Not-so-well known facts about world agriculture

I had the pleasure of attending the 2014 Cereals North America conference, in Winnipeg Manitoba to hear about global grain and oilseed markets, with a focus on “what lies ahead for world agriculture.”

The conference provided a wealth of information on crop production and quality, with excellent insights on grain and oilseed supply and demand fundamentals around the world. Speakers at the event challenged the audience to take a step back from regional issues and look at what’s happening around the world – a recurring theme in this blog. 

At conferences like this, I’m always drawn to the big picture information that challenges conventional wisdom. The potential of Brazilian agriculture is a good example.

The potential magnitude increased grain and oilseed production is a really fascinating fact. According to Pedro Dejneka from AGR Brazil, that country has the potential to increase its arable land by approximately 400 million hectares. This would represent an increase of 4 times the current area of arable land.

This increase in acreage wouldn’t be new land and doesn’t imply removing the rainforest; however, it would require transitioning land away from pasture use, which would be a lengthy transition for sure. The lack of proper infrastructure would also be quite restrictive and would impede farmers’ ability to move their product to market. Despite these challenges, realizing even a small percentage of the potential would significantly change the dynamics of supply and demand in world grain and oilseed markets.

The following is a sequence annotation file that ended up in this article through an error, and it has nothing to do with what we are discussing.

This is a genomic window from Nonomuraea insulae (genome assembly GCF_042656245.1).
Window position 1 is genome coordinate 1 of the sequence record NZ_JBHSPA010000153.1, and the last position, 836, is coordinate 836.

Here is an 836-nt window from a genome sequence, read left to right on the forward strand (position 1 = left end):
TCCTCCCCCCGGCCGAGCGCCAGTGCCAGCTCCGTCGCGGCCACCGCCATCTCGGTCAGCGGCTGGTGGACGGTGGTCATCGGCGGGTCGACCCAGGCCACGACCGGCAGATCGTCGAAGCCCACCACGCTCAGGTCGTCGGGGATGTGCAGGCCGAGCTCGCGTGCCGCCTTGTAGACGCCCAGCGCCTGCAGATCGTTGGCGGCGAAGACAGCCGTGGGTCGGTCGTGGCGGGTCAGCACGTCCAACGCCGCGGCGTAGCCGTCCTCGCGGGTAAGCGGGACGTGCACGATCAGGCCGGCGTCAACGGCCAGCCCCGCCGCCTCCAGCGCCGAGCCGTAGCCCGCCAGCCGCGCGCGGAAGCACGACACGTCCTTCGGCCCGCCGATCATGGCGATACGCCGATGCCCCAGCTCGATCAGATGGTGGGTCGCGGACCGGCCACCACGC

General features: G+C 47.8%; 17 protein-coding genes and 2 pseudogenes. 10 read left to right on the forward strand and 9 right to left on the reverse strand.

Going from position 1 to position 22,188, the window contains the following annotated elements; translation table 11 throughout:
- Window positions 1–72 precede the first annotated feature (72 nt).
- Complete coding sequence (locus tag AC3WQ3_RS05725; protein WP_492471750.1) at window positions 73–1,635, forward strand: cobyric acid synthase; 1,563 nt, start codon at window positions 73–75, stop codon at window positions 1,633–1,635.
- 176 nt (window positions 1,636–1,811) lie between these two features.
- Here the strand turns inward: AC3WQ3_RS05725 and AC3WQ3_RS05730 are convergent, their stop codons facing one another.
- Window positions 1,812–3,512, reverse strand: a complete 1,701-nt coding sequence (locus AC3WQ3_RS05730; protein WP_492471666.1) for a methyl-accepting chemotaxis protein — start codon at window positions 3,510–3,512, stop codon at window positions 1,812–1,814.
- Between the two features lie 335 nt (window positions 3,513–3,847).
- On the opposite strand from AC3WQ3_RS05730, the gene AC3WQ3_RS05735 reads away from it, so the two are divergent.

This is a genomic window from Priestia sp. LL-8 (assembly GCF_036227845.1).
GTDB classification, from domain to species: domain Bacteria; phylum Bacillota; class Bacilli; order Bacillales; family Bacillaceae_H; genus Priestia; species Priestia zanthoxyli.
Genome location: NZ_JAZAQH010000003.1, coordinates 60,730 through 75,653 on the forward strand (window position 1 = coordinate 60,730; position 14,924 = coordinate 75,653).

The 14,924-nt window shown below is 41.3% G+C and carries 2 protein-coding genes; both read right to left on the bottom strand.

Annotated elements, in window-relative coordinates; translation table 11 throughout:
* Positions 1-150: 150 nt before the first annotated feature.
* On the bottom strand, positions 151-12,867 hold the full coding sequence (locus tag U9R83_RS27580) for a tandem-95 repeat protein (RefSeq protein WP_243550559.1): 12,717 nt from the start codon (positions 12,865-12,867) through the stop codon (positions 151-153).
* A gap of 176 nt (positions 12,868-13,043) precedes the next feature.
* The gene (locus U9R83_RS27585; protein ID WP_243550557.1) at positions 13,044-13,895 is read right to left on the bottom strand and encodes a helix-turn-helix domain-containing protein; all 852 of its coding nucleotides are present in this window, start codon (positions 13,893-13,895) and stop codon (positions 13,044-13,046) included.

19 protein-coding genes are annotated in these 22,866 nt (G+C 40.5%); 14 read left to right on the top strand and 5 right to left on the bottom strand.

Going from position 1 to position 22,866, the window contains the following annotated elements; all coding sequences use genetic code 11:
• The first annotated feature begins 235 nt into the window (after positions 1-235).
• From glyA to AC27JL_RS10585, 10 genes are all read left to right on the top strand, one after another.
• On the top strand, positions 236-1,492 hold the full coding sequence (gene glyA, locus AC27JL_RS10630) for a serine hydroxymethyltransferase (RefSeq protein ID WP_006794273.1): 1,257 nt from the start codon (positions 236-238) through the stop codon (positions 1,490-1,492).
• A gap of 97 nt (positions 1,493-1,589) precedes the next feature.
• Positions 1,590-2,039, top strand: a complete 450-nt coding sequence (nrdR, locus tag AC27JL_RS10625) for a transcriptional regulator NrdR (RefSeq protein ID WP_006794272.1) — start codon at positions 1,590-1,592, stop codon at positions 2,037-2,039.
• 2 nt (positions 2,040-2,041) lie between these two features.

We know that geopolitical events create trading or marketing opportunities because of price movements. Yet, evidence presented at the conference showed that crises very seldom impact grain and oilseed production. The recent crisis in Ukraine or financial uncertainties in Argentina haven’t resulted in changes to world grain and oilseed production. And this is something witnessed over time as well.

While geopolitical issues don’t influence production, they do influence sellers’ behaviour and thus impact world supply. This is currently being observed in Argentina, where farmers continue to hold production as a means to hedge against inflation. But the main direct impacts of geopolitical events are to create pricing volatility and influence marketing plans.  

The Cereals North America conference certainly offered good learning opportunities and stressed the importance to understand how connected the world of agriculture really is.

Craig Klemmer, Senior Ag Economist